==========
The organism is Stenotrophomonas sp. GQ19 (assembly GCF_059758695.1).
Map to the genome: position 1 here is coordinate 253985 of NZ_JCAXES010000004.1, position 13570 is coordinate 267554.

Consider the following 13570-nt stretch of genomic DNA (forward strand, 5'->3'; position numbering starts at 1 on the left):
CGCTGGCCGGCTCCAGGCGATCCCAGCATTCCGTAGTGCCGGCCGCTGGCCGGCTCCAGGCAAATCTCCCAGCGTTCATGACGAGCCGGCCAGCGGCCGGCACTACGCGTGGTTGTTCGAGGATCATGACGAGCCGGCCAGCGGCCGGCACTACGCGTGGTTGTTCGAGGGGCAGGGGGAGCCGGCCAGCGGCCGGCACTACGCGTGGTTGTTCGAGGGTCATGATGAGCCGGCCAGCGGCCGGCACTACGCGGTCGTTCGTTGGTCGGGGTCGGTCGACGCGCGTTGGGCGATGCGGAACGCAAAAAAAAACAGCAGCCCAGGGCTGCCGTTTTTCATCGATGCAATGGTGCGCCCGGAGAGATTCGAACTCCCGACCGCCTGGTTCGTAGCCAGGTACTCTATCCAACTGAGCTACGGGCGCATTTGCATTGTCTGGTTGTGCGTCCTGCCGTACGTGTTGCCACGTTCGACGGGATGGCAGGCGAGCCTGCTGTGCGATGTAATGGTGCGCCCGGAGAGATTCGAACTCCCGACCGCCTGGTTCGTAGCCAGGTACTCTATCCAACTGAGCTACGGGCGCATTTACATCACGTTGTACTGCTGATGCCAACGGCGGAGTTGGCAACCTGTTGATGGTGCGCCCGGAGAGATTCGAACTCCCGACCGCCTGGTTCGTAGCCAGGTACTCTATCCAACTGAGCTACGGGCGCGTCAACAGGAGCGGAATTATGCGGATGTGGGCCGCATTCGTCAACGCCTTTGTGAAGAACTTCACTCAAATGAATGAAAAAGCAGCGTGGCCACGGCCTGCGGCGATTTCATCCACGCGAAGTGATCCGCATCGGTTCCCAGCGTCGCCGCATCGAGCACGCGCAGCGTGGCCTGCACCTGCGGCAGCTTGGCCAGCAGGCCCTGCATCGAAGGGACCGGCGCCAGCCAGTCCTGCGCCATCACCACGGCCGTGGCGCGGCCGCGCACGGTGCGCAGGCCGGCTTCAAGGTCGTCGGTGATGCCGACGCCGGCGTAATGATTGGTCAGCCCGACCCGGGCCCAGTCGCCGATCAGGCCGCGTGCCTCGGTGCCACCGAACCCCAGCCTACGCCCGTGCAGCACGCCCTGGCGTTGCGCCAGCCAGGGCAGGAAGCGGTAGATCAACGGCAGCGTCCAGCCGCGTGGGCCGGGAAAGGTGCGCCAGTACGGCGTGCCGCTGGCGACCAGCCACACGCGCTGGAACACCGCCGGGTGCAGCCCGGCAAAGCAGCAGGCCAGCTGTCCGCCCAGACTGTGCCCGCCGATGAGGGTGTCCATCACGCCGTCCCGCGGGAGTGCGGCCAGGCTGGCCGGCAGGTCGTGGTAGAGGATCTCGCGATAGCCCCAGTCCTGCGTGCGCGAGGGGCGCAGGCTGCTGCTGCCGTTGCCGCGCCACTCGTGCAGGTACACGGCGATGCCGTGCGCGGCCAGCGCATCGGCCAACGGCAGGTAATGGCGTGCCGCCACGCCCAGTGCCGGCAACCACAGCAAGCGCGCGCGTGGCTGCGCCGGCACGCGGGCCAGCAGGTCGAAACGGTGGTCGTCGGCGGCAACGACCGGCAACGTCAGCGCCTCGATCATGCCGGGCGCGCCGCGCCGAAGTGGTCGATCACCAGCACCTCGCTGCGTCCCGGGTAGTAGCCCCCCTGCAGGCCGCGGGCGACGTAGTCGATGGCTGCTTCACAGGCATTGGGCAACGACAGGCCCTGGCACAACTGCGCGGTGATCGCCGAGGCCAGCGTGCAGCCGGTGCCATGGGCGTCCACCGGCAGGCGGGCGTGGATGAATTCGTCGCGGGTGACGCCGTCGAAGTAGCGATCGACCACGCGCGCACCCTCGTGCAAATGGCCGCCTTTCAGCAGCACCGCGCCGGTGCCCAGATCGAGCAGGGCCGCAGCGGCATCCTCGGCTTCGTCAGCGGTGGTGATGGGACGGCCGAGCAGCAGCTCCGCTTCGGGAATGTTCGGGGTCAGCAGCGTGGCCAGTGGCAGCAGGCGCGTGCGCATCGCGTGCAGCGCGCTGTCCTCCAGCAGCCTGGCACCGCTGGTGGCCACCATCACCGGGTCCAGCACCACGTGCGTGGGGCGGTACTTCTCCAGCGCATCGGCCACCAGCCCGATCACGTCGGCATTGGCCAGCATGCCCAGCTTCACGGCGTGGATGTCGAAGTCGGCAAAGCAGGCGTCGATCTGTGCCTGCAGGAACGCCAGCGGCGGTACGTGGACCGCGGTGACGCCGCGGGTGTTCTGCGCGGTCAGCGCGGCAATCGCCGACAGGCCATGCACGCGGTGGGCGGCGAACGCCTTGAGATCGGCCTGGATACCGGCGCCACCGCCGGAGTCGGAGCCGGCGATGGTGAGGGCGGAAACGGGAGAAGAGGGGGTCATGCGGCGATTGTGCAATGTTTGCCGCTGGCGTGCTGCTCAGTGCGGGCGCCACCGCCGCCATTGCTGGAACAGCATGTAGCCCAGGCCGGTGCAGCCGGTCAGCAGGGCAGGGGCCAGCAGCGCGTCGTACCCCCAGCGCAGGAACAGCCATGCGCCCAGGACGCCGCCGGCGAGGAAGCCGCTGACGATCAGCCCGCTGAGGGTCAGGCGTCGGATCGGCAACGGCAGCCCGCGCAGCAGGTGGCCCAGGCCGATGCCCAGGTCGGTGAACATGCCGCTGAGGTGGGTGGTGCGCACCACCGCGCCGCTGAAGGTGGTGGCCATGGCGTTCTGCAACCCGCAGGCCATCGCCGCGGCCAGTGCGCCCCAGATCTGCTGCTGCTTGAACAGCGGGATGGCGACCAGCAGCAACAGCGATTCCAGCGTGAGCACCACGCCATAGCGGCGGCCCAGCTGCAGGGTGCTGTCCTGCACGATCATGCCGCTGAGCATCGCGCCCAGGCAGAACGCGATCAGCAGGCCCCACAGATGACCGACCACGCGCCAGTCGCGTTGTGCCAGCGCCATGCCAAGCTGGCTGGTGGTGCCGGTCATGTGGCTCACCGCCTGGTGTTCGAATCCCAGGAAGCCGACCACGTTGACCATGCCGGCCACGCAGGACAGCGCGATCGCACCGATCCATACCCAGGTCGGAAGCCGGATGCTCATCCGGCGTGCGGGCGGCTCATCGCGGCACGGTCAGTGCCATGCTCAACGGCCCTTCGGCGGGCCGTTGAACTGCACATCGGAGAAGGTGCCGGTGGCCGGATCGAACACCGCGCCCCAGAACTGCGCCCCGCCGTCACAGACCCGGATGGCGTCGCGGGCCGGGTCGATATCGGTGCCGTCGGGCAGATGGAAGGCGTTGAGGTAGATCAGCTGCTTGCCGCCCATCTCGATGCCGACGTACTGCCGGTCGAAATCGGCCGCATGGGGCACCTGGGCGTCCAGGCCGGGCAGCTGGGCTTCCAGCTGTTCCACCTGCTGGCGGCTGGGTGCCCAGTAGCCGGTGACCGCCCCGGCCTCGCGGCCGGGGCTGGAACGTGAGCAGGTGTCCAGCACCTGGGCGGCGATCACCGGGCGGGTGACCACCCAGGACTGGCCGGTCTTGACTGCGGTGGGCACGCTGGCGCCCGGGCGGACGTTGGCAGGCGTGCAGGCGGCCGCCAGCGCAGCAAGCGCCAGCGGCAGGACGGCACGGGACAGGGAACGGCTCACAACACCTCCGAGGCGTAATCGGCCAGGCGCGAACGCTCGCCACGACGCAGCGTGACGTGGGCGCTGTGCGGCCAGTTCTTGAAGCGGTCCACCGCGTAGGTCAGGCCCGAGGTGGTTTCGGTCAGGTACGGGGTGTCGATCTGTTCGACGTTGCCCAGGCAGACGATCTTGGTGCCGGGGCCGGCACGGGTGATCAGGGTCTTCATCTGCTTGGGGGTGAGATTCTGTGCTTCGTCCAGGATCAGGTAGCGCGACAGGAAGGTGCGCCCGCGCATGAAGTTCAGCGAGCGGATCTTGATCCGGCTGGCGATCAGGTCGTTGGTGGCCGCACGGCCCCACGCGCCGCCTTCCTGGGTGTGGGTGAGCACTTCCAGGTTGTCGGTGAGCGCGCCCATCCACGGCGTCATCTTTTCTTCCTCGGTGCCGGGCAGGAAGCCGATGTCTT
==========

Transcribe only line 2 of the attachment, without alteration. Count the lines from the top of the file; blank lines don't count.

Map to the genome: position 1 here is coordinate 253985 of NZ_JCAXES010000004.1, position 13570 is coordinate 267554.